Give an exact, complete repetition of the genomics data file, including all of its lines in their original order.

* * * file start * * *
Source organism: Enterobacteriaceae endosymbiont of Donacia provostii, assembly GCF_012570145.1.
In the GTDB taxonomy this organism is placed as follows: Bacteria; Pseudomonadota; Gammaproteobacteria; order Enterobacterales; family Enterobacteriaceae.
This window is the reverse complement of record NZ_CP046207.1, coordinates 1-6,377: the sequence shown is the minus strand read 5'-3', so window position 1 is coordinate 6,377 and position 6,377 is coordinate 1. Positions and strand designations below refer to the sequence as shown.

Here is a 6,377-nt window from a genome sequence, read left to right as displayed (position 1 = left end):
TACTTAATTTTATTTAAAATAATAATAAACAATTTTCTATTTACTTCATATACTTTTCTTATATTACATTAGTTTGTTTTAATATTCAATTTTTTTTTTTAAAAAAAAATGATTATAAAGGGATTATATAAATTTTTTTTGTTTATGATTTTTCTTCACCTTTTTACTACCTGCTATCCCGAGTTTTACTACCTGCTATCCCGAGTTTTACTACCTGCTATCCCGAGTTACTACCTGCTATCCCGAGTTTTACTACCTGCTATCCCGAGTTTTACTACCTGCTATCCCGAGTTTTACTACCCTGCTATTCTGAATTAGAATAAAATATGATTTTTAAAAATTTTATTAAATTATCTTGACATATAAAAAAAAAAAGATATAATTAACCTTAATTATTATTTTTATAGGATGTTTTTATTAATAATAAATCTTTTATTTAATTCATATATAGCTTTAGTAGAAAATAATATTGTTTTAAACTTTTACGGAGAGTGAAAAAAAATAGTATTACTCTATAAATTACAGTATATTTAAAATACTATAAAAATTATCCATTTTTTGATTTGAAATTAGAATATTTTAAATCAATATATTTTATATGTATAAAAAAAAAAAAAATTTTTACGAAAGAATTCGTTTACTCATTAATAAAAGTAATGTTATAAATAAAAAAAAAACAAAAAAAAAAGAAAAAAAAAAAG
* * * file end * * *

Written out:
Source organism: Enterobacteriaceae endosymbiont of Donacia provostii, assembly GCF_012570145.1.
In the GTDB taxonomy this organism is placed as follows: Bacteria; Pseudomonadota; Gammaproteobacteria; order Enterobacterales; family Enterobacteriaceae.
This window is the reverse complement of record NZ_CP046207.1, coordinates 1-6,377: the sequence shown is the minus strand read 5'-3', so window position 1 is coordinate 6,377 and position 6,377 is coordinate 1. Positions and strand designations below refer to the sequence as shown.

Here is a 6,377-nt window from a genome sequence, read left to right as displayed (position 1 = left end):
TACTTAATTTTATTTAAAATAATAATAAACAATTTTCTATTTACTTCATATACTTTTCTTATATTACATTAGTTTGTTTTAATATTCAATTTTTTTTTTTAAAAAAAAATGATTATAAAGGGATTATATAAATTTTTTTTGTTTATGATTTTTCTTCACCTTTTTACTACCTGCTATCCCGAGTTTTACTACCTGCTATCCCGAGTTTTACTACCTGCTATCCCGAGTTACTACCTGCTATCCCGAGTTTTACTACCTGCTATCCCGAGTTTTACTACCTGCTATCCCGAGTTTTACTACCCTGCTATTCTGAATTAGAATAAAATATGATTTTTAAAAATTTTATTAAATTATCTTGACATATAAAAAAAAAAAGATATAATTAACCTTAATTATTATTTTTATAGGATGTTTTTATTAATAATAAATCTTTTATTTAATTCATATATAGCTTTAGTAGAAAATAATATTGTTTTAAACTTTTACGGAGAGTGAAAAAAAATAGTATTACTCTATAAATTACAGTATATTTAAAATACTATAAAAATTATCCATTTTTTGATTTGAAATTAGAATATTTTAAATCAATATATTTTATATGTATAAAAAAAAAAAAAATTTTTACGAAAGAATTCGTTTACTCATTAATAAAAGTAATGTTATAAATAAAAAAAAAACAAAAAAAAAAGAAAAAAAAAAAG